Readers sound off an attempt to block prepaid regulations, threats to consumer privacy, FSOC’s political bent, the proper use for SARs, and more.
On an effort by some lawmakers to unwind prepaid card rules using the Congressional Review Act (via <a href="https://twitter.com/jentescher/status/855053528229916672" target="_blank">Twitter</a>):
“Doesn't Congress have more important things to do than relitigate new # prepaid rules?”

Related article: Legislative challenge to prepaid rule is an affront to consumers
On a call for financial companies to strengthen how they protect consumers’ privacy:
“Valid points and a concern. What I am trying to figure out is why folks such as yourself, bank trade groups, and consumer privacy groups have not addressed the new Bank Secrecy Rules that come into play in 2018. Bank customers can no longer expect any privacy with regard to what the government demands to know from us about our customers. We will be forced to ‘interview our customers’ and then make sure they operate their accounts as disclosed in the interview. PLEASE TAKE A LOOK.”

Related article: Congress killed consumer data privacy. Industry should revive it
In agreement with bank CEOs that asset thresholds set by the Dodd-Frank Act are too arbitrary:
“We have long known that the ‘arbitrary bright lines’ of $10B and $50B were created as a regulatory convenience, and are not really reflective of a bank's risk tolerance or business model. Some $20B banks are more like community banks in their products and practices, and some $5B banks are involved in much more sophisticated lending and other practices outside of their local footprint, etc. Adopting a more business/risk focused system would be best, and raising them a short term solution.”

Related article: Midsize banks on Dodd-Frank relief: Raise the asset thresholds
On an op-ed accusing the Financial Stability Oversight Council of being a political body rather than analytical systemic risk regulator:
“Systemic risk is almost exclusively political risk, i.e., the agents of political desires be they the treasury, sponsored entities or favored crony capitalists, will borrow excessively because they are freed of market constraints. The FSOC was created to protect this excess, not to prevent it.”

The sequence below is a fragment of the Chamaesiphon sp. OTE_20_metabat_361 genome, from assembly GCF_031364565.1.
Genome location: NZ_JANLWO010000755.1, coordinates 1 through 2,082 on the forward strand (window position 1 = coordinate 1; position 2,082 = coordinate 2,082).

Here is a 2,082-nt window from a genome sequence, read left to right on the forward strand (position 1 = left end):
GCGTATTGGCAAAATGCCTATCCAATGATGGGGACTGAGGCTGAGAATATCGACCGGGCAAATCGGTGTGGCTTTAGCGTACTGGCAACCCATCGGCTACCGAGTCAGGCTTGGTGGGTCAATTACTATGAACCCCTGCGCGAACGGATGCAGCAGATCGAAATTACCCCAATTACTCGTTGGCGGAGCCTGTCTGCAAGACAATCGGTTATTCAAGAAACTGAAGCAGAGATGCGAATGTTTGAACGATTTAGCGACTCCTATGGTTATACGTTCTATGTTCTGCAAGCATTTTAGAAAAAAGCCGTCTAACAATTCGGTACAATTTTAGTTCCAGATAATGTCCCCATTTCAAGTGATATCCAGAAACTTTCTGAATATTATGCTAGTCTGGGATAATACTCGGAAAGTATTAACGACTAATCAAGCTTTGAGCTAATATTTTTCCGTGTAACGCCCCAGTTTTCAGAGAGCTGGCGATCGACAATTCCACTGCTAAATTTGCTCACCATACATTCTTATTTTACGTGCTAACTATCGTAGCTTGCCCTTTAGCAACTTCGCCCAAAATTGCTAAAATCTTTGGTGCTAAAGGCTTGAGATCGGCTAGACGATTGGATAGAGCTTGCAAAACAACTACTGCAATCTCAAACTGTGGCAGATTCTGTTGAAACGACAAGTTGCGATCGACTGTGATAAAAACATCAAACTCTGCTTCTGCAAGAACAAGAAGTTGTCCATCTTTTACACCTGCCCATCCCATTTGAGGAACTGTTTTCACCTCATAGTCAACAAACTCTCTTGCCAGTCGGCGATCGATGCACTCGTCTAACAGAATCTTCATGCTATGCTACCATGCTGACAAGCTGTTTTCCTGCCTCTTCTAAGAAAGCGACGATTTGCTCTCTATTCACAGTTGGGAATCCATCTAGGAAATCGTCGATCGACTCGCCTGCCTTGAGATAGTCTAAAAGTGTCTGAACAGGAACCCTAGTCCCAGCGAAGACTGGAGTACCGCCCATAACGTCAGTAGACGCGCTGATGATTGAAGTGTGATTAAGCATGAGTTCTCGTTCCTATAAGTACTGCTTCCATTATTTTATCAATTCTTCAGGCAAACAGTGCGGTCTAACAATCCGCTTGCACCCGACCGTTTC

Related article: FSOC is too political to be taken seriously
On banks’ use of suspicious activity reports to catch criminals:
“Lol! You do know that the whole purpose of a SAR is to bring suspicious activity to the attention of law enforcement. I'm not aware of any bank that wouldn't call 911 following an armed robbery. BSA is the government passing on the work, responsibility and cost of their jobs to the banks and other financial institutions.”

Related article: Should banks be criminally liable for not reporting fishy emails?
On a report finding that the Office of the Comptroller of the Currency missed opportunities to uncover the Wells Fargo account scandal:
“Just goes to show that the government (OCC, FRB, CFPB, FDIC etc.) can't get the job done right.”

Related article: OCC missed several chances to spot, fix Wells Fargo sham accounts
On the Financial Crimes Enforcement Network proposing a SAR reporting addition related to cyber-events:
“Banks and credit unions are already required to provide detailed & timely incident reports to their primary federal regulator. This FinCen requirement is duplicative, expensive and unnecessary. The primary federal regulators are all at the table reviewing the SARs that are filed, so FinCen just needs them to provide the incident reports to it, if they feel a need to have them in their database. This is a great example of why a bank and a credit union disappear each business day...”

Related article: Should banks be criminally liable for not reporting fishy emails